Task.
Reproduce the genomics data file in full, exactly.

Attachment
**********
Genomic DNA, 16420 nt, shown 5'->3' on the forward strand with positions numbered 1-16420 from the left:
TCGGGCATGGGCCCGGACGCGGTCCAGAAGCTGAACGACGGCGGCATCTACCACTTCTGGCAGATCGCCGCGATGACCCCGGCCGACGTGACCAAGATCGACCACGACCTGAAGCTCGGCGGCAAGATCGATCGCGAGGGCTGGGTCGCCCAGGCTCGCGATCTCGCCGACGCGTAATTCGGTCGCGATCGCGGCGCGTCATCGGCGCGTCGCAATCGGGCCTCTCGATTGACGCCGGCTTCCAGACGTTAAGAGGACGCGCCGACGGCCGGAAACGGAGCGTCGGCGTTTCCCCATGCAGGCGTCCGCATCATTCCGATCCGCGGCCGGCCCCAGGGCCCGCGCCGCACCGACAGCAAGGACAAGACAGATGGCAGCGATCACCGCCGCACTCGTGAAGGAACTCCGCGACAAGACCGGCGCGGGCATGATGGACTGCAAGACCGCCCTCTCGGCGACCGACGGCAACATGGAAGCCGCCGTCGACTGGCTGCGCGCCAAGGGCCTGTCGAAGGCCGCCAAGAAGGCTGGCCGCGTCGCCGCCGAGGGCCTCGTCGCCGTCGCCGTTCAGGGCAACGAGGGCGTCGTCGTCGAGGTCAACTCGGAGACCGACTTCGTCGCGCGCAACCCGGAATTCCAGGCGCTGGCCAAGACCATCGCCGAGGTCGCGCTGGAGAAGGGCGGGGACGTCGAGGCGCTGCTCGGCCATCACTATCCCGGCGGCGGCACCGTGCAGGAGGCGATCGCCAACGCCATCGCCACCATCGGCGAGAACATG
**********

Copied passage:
Genomic DNA, 16420 nt, shown 5'->3' on the forward strand with positions numbered 1-16420 from the left:
TCGGGCATGGGCCCGGACGCGGTCCAGAAGCTGAACGACGGCGGCATCTACCACTTCTGGCAGATCGCCGCGATGACCCCGGCCGACGTGACCAAGATCGACCACGACCTGAAGCTCGGCGGCAAGATCGATCGCGAGGGCTGGGTCGCCCAGGCTCGCGATCTCGCCGACGCGTAATTCGGTCGCGATCGCGGCGCGTCATCGGCGCGTCGCAATCGGGCCTCTCGATTGACGCCGGCTTCCAGACGTTAAGAGGACGCGCCGACGGCCGGAAACGGAGCGTCGGCGTTTCCCCATGCAGGCGTCCGCATCATTCCGATCCGCGGCCGGCCCCAGGGCCCGCGCCGCACCGACAGCAAGGACAAGACAGATGGCAGCGATCACCGCCGCACTCGTGAAGGAACTCCGCGACAAGACCGGCGCGGGCATGATGGACTGCAAGACCGCCCTCTCGGCGACCGACGGCAACATGGAAGCCGCCGTCGACTGGCTGCGCGCCAAGGGCCTGTCGAAGGCCGCCAAGAAGGCTGGCCGCGTCGCCGCCGAGGGCCTCGTCGCCGTCGCCGTTCAGGGCAACGAGGGCGTCGTCGTCGAGGTCAACTCGGAGACCGACTTCGTCGCGCGCAACCCGGAATTCCAGGCGCTGGCCAAGACCATCGCCGAGGTCGCGCTGGAGAAGGGCGGGGACGTCGAGGCGCTGCTCGGCCATCACTATCCCGGCGGCGGCACCGTGCAGGAGGCGATCGCCAACGCCATCGCCACCATCGGCGAGAACATG